A California Victim Discovers Hope in the Parish
Dana Parsons - Los Angeles Times
September 28, 2003
It was planned as a night to hand out leaflets, not a night to
shake the church or rock the parishioners. Standing outside the
church doors, the four women didn't come to pick a fight or force
They knew they weren't especially welcome. They'd asked the Roman
Catholic Diocese of Orange if they could speak to parishioners at
Our Lady of Mount Carmel Church about abuse that they or their children
had experienced at other churches in years past, but were told that
wouldn't fit on the agenda. Instead, the night was meant for parishioners
to vent or ask questions about allegations of sexual abuse leveled
against Msgr. Daniel Murray.
So, leaflets it would be on this night in Newport Beach. That was
no surprise: The women who wanted badly to talk about how the nation's
churches handled sexual abuse allegations were accustomed to being
left on the doorstep.
Then an unexpected thing happened. The women stepped inside and
found the meeting room where dozens of parishioners had gathered.
Mary Grant, abused by South County priest John Lenihan over a period
of years in the 1970s and now the Southern California head of a
victims advocacy group, saw an empty chair among a group of parishioners.
"Come in, sit down," one of them said to her.
As the evening unfolded, they found out. Grant, 40, told her story
of being molested by Lenihan, who in recent years admitted to having
sexual relationships with two teen-aged girls and later left the
Despite the media attention her case had received, Grant had never
spoken to parishioners inside any Catholic church. That night, she'd
already heard various people say they doubted the allegations against
Murray and that they'd support him.
Then, Grant who isn't involved in the Murray case
broke her silence. "I raised my hand and told my story, in
a nutshell. As I was telling the story, their faces changed,"
she says. "This huge barrier had come down and no longer was
the abuse victim some nonexistent person. It was connected to a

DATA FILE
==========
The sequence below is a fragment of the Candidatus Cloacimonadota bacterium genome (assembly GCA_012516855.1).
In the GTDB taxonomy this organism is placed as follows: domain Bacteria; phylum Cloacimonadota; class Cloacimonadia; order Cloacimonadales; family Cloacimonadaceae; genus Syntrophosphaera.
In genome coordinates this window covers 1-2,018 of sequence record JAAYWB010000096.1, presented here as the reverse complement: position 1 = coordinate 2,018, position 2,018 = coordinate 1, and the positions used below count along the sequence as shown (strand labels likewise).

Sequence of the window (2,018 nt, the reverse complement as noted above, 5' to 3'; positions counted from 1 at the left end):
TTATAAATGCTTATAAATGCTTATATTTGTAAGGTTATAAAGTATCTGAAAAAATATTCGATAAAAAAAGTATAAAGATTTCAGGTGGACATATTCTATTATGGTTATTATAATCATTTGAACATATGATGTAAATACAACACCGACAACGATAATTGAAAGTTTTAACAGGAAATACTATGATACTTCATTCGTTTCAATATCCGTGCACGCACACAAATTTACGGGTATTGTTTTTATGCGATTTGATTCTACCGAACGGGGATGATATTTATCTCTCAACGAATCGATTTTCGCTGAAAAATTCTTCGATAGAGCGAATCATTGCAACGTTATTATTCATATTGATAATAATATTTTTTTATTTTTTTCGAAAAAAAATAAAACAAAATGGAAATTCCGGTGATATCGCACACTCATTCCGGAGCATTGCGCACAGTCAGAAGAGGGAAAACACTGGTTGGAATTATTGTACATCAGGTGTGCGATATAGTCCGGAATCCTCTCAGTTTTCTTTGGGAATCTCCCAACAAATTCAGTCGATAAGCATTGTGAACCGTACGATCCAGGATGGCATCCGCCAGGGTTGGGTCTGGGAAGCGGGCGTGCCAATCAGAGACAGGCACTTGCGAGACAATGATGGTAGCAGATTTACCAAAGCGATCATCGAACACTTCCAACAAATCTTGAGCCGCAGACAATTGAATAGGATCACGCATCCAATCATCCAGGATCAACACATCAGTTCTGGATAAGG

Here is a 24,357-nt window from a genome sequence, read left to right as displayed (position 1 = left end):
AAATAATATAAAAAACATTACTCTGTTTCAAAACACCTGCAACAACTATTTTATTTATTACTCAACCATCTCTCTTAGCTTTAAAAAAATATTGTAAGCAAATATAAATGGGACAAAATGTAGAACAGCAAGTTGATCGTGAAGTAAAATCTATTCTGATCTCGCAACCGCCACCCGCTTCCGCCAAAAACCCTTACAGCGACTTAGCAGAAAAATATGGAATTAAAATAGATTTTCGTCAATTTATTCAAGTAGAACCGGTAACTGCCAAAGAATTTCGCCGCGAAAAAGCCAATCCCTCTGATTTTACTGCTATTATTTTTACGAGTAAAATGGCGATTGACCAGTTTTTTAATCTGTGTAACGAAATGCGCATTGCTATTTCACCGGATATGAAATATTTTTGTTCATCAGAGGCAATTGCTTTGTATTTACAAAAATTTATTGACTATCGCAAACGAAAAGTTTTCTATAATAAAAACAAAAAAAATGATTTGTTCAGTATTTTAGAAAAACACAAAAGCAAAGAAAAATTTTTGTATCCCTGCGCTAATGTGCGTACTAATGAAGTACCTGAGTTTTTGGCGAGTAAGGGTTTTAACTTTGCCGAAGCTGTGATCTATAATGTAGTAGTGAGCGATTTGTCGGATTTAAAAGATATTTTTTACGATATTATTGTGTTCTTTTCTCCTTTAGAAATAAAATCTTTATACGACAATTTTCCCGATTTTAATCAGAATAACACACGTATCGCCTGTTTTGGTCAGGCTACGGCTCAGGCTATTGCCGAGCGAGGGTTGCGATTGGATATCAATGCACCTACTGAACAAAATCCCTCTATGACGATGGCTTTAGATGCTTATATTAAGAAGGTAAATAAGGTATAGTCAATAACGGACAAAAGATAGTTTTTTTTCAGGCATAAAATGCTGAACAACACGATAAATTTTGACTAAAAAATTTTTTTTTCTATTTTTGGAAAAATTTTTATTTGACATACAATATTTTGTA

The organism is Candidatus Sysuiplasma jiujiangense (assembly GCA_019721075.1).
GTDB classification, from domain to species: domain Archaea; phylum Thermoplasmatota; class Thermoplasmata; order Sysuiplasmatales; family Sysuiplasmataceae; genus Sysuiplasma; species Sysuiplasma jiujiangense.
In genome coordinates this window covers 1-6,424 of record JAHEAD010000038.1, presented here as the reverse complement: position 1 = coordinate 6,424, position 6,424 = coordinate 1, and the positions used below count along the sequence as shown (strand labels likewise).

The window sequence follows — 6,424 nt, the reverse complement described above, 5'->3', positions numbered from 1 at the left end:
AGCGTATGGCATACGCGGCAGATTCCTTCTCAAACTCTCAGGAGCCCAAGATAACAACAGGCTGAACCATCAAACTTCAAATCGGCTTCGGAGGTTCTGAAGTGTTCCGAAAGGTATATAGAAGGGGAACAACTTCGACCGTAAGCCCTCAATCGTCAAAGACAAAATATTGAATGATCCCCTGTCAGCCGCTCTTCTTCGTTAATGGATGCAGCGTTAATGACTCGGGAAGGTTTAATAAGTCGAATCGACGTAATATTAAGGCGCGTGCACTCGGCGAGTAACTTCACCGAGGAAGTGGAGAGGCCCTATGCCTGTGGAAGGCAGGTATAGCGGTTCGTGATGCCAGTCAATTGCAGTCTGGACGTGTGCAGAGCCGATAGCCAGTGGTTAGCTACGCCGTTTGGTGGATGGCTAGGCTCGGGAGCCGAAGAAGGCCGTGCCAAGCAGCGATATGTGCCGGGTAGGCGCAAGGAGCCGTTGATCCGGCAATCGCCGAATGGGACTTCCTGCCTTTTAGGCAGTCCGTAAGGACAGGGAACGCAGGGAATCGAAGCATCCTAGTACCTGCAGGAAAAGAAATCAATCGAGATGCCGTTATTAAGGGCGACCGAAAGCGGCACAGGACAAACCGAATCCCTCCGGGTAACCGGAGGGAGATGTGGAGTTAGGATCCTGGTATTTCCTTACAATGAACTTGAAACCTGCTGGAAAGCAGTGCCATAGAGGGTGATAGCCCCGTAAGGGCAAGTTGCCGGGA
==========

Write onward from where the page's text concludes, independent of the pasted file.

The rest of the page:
person. Although I wasn't the alleged victim of their priest, they
had a real person who had been molested by a priest."
She wasn't there, she said, to condemn Murray, but she asked them
to reconsider public shows of support. Doing so, she says, sends
a message to children who might be victims in such cases not to
"Kids can be frightened into being silent by seeing the way
the victim or alleged victim is treated and how the alleged perpetrator
is treated," she says. If parents or diocesan officials give
signals that allegations against priests or others can't be true
and hold rallies for them, Grant says, children "are going
to be trapped and traumatized."
Grant says the evening was a breakthrough. "It was an experience
that none of us had ever had. It gave us hope that if you can get
in these rooms and simply tell our stories and parishioners get
the bigger picture, the way these cases are handled might change."
Some applauded her talk, Grant says. Some hugged her. Two invited
her to come back.
Critical that diocesan officials have discouraged victims from
contributing to the discussion of clerical abuse, Grant says the
victims' involvement is crucial. While the diocese has set up meetings
to let parishioners express feelings, it hasn't invited people like
Grant or publicized her group's efforts.
"I think we've all felt," Grant says, "that if we
could get past church officials hiding and protecting the priests
and alienating and blaming the victims, and get to the parishioners,
that we could reach them and they would support us."
Now, she says, she's sure of it.
"The parishioners," she says, "are our hope."